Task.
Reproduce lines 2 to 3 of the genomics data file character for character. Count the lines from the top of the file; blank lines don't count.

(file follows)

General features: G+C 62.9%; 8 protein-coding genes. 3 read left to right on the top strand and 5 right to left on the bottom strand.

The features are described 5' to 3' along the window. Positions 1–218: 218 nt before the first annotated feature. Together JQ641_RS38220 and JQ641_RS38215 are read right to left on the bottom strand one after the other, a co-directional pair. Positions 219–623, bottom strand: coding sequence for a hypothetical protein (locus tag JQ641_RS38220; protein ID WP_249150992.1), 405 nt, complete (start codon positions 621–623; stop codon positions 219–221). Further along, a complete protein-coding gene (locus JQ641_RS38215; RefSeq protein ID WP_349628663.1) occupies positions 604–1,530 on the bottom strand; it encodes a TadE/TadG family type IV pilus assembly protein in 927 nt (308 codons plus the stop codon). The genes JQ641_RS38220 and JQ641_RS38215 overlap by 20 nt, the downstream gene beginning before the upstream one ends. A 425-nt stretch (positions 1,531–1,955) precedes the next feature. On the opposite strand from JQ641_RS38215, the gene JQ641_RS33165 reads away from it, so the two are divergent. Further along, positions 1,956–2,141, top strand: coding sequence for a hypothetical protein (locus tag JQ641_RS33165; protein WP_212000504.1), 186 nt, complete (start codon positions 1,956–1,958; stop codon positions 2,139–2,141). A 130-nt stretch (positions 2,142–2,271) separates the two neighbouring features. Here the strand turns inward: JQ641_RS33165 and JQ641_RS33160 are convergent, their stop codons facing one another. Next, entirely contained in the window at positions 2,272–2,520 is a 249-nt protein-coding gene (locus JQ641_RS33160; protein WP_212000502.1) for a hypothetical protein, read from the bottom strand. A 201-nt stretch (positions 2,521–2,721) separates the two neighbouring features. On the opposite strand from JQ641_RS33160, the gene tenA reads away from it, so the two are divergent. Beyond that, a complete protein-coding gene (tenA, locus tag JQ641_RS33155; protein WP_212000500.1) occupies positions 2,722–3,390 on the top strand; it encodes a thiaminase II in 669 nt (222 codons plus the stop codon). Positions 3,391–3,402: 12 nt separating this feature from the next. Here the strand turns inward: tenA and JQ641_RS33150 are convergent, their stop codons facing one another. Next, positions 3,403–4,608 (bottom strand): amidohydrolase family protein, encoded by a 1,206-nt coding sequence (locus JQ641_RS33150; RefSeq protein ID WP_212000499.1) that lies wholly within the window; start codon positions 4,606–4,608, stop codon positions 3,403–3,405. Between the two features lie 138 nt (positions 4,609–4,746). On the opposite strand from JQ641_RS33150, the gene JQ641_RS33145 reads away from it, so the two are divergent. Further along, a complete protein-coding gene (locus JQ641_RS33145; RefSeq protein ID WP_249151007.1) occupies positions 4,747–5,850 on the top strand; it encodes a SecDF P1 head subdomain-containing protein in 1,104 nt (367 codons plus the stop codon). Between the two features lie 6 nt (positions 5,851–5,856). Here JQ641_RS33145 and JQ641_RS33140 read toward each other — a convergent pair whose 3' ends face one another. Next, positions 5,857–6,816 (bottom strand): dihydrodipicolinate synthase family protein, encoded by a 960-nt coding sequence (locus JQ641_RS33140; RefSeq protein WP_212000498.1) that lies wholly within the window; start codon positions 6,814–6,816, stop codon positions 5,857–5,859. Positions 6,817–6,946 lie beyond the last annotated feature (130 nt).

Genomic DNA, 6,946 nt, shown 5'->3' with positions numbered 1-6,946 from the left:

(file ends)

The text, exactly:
The features are described 5' to 3' along the window. Positions 1–218: 218 nt before the first annotated feature. Together JQ641_RS38220 and JQ641_RS38215 are read right to left on the bottom strand one after the other, a co-directional pair. Positions 219–623, bottom strand: coding sequence for a hypothetical protein (locus tag JQ641_RS38220; protein ID WP_249150992.1), 405 nt, complete (start codon positions 621–623; stop codon positions 219–221). Further along, a complete protein-coding gene (locus JQ641_RS38215; RefSeq protein ID WP_349628663.1) occupies positions 604–1,530 on the bottom strand; it encodes a TadE/TadG family type IV pilus assembly protein in 927 nt (308 codons plus the stop codon). The genes JQ641_RS38220 and JQ641_RS38215 overlap by 20 nt, the downstream gene beginning before the upstream one ends. A 425-nt stretch (positions 1,531–1,955) precedes the next feature. On the opposite strand from JQ641_RS38215, the gene JQ641_RS33165 reads away from it, so the two are divergent. Further along, positions 1,956–2,141, top strand: coding sequence for a hypothetical protein (locus tag JQ641_RS33165; protein WP_212000504.1), 186 nt, complete (start codon positions 1,956–1,958; stop codon positions 2,139–2,141). A 130-nt stretch (positions 2,142–2,271) separates the two neighbouring features. Here the strand turns inward: JQ641_RS33165 and JQ641_RS33160 are convergent, their stop codons facing one another. Next, entirely contained in the window at positions 2,272–2,520 is a 249-nt protein-coding gene (locus JQ641_RS33160; protein WP_212000502.1) for a hypothetical protein, read from the bottom strand. A 201-nt stretch (positions 2,521–2,721) separates the two neighbouring features. On the opposite strand from JQ641_RS33160, the gene tenA reads away from it, so the two are divergent. Beyond that, a complete protein-coding gene (tenA, locus tag JQ641_RS33155; protein WP_212000500.1) occupies positions 2,722–3,390 on the top strand; it encodes a thiaminase II in 669 nt (222 codons plus the stop codon). Positions 3,391–3,402: 12 nt separating this feature from the next. Here the strand turns inward: tenA and JQ641_RS33150 are convergent, their stop codons facing one another. Next, positions 3,403–4,608 (bottom strand): amidohydrolase family protein, encoded by a 1,206-nt coding sequence (locus JQ641_RS33150; RefSeq protein ID WP_212000499.1) that lies wholly within the window; start codon positions 4,606–4,608, stop codon positions 3,403–3,405. Between the two features lie 138 nt (positions 4,609–4,746). On the opposite strand from JQ641_RS33150, the gene JQ641_RS33145 reads away from it, so the two are divergent. Further along, a complete protein-coding gene (locus JQ641_RS33145; RefSeq protein ID WP_249151007.1) occupies positions 4,747–5,850 on the top strand; it encodes a SecDF P1 head subdomain-containing protein in 1,104 nt (367 codons plus the stop codon). Between the two features lie 6 nt (positions 5,851–5,856). Here JQ641_RS33145 and JQ641_RS33140 read toward each other — a convergent pair whose 3' ends face one another. Next, positions 5,857–6,816 (bottom strand): dihydrodipicolinate synthase family protein, encoded by a 960-nt coding sequence (locus JQ641_RS33140; RefSeq protein WP_212000498.1) that lies wholly within the window; start codon positions 6,814–6,816, stop codon positions 5,857–5,859. Positions 6,817–6,946 lie beyond the last annotated feature (130 nt).

Genomic DNA, 6,946 nt, shown 5'->3' with positions numbered 1-6,946 from the left: